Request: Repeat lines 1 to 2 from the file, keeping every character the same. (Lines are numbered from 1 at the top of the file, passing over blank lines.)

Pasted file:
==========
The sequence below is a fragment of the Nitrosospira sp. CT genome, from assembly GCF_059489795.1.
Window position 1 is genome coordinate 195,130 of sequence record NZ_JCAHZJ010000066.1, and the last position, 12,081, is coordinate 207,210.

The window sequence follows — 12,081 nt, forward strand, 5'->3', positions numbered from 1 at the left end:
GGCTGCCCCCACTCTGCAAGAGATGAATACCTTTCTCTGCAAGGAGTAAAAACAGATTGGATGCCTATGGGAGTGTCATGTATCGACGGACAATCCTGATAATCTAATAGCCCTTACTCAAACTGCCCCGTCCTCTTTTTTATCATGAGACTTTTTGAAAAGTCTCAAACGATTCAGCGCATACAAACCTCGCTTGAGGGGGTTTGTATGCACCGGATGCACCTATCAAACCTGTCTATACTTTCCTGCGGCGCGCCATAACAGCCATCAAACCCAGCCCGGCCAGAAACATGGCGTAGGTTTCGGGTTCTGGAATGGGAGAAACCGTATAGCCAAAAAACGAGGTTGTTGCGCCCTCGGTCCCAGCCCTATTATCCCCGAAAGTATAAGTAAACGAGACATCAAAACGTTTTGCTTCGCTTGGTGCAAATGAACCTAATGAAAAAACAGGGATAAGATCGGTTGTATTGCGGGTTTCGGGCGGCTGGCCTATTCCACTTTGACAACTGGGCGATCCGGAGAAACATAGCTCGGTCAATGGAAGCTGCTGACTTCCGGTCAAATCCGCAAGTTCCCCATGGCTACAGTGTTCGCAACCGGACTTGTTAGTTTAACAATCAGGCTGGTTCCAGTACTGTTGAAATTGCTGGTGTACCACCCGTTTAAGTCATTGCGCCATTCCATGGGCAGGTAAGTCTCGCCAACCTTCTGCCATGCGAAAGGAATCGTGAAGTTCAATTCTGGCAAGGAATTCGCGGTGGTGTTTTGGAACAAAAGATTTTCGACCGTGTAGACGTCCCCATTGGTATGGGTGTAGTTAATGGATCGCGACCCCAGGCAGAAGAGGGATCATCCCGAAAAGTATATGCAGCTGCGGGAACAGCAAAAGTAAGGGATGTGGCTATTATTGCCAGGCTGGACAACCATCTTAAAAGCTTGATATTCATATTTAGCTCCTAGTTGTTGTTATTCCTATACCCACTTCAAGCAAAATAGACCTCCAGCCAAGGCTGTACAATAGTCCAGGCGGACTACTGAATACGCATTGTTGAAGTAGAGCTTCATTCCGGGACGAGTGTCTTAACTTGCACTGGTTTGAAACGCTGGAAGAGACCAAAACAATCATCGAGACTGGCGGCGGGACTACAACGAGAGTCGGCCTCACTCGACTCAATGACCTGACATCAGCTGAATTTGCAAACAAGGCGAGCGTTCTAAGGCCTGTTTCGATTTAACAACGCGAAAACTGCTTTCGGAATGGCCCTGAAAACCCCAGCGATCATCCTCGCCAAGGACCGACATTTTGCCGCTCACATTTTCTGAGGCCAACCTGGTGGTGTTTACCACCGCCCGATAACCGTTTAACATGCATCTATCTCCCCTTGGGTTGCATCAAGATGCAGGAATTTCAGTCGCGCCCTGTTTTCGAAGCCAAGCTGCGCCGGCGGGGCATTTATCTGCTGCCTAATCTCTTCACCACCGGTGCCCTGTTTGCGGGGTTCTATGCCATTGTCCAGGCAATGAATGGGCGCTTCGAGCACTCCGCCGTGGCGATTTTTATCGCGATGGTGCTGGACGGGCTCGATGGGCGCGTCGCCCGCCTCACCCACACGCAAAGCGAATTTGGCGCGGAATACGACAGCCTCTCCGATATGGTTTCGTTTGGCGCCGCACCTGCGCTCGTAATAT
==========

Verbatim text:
The sequence below is a fragment of the Nitrosospira sp. CT genome, from assembly GCF_059489795.1.
Window position 1 is genome coordinate 195,130 of sequence record NZ_JCAHZJ010000066.1, and the last position, 12,081, is coordinate 207,210.